With 'nomophobia' (the fear of being separated from your mobile phone) on the rise, I swapped my smartphone for a dumbphone for a week to see if it could make my relationship with tech less toxic
When I agreed to swap my smartphone for a dumbphone for a week, I thought the conclusions I’d reach would be inevitable - “It encouraged me to actually talk to people”, “I looked up from my phone and saw more of the real world” and other such revelations that would demonstrate that going iPhone-free would make life more stress-free and me, more socially confident. However, it unexpectedly left me feeling more isolated and lonely than I anticipated. And in all honestly, I’m a bit annoyed that it did.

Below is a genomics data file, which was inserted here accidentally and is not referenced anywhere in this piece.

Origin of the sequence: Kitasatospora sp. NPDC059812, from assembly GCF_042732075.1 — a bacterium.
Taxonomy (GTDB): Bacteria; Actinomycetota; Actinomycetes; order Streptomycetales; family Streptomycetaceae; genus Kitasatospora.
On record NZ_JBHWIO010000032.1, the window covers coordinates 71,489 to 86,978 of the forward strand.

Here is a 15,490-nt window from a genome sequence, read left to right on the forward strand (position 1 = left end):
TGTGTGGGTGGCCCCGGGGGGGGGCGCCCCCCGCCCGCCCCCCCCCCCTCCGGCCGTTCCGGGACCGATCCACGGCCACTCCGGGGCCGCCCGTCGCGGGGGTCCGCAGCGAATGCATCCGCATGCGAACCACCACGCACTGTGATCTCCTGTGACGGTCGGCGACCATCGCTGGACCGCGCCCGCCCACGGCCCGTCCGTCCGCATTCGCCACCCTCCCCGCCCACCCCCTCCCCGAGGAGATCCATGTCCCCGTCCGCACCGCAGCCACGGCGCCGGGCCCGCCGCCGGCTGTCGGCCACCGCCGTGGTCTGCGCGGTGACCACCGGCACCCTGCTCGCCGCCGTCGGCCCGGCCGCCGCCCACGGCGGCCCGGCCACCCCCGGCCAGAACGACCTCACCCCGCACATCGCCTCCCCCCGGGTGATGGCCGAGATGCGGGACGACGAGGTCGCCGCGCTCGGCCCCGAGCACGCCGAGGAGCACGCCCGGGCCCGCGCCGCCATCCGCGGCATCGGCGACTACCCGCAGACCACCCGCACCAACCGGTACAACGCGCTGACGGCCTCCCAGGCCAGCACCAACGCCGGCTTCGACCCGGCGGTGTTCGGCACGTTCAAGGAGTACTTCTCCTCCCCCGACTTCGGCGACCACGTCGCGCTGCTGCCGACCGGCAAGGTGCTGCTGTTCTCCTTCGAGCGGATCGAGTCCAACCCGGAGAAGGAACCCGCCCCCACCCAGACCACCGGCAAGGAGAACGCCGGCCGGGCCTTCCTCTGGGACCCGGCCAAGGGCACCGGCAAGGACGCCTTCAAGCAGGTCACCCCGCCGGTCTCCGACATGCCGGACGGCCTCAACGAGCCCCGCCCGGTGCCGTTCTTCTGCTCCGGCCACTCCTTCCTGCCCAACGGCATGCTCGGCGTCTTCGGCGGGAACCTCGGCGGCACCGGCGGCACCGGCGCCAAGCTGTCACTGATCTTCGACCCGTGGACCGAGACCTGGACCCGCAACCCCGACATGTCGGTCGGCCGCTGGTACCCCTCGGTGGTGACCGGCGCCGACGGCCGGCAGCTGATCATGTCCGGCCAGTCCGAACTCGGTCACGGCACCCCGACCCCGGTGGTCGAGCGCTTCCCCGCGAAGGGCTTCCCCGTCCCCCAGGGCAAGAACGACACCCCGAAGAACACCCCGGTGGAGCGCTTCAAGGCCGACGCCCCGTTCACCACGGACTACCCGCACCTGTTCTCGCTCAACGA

What was my main reasoning for wanting to exile myself to the realms of smartphone Siberia? Essentially, it stemmed from an increasing loathing of my iPhone and what it was turning me into. Waiting in a queue - on my phone. Watching TV - on my phone. In need of an answer? Wikipedia it. Need to vent? Tweet it. In need of a date? App it. BAAAAH. My relationship with tech had become toxic and my attention span, shot, constantly clicking my phone into action every few minutes, seconds even, to see whether a new notification had flashed up on its screen and gliding from app to app to see what was new in the worlds of Whatsapp, Instagram, Facebook, Twitter, Snapchat and text. Plus, Uber and Deliveroo were receiving so much of my money, that I might as well have had them on payroll. Somewhere along the way, I’d swapped sitting and thinking for sitting and swiping and the daily onslaught of instantaneous stimuli had left me mentally exhausted. But would taking a step back in time and trading in my iPhone for an older model really hold the solution? I found out.